Craft Lake City Festival
In the 2018 Craft Lake City Festival, I exhibited and sold vejigante masks made of clay. All proceeds from sales went to benefit Proyecto Matria.
A vejigante is a folkloric character who originated in the Festival of St. James the Apostle in Loíza, Puerto Rico. The characteristic feature of a vejigante is the mask, which is a grotesque horned face made of pasteboard, coconut, gourd, or tin plate.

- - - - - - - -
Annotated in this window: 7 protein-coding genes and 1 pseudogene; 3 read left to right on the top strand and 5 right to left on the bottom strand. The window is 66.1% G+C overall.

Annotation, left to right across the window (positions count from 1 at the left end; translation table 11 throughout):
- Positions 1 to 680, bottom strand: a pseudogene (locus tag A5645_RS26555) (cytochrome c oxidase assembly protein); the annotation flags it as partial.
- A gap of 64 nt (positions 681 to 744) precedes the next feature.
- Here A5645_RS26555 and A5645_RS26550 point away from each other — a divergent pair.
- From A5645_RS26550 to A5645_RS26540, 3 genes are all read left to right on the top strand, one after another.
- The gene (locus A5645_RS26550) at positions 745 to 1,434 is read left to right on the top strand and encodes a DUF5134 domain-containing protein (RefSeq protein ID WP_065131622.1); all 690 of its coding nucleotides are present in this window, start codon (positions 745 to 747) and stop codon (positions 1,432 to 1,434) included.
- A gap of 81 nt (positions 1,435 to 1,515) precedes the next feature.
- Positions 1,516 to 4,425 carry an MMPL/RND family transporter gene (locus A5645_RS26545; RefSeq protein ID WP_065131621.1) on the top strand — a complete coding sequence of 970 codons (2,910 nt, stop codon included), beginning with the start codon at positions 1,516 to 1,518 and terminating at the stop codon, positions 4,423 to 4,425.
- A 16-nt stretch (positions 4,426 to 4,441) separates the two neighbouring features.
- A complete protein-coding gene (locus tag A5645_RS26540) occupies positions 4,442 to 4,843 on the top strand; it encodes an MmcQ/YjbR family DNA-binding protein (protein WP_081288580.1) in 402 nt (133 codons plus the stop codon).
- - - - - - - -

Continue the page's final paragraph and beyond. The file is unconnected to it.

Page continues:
The masks represent a fusion of the three ethnic groups that make up the Puerto Rican identity: the Spanish conquistadors, the aboriginal Taínos, and the African slaves and immigrants. To the Spanish, the vejigantes symbolized the Moors who — according to Catholic belief — were defeated by a militia led by St. James. However, African slaves fashioned the masks in a style guided by their Yoruba roots as a subtle form of resistance to Catholic religious conversion. To modern day Puerto Ricans, the masks are a symbol of that resistance.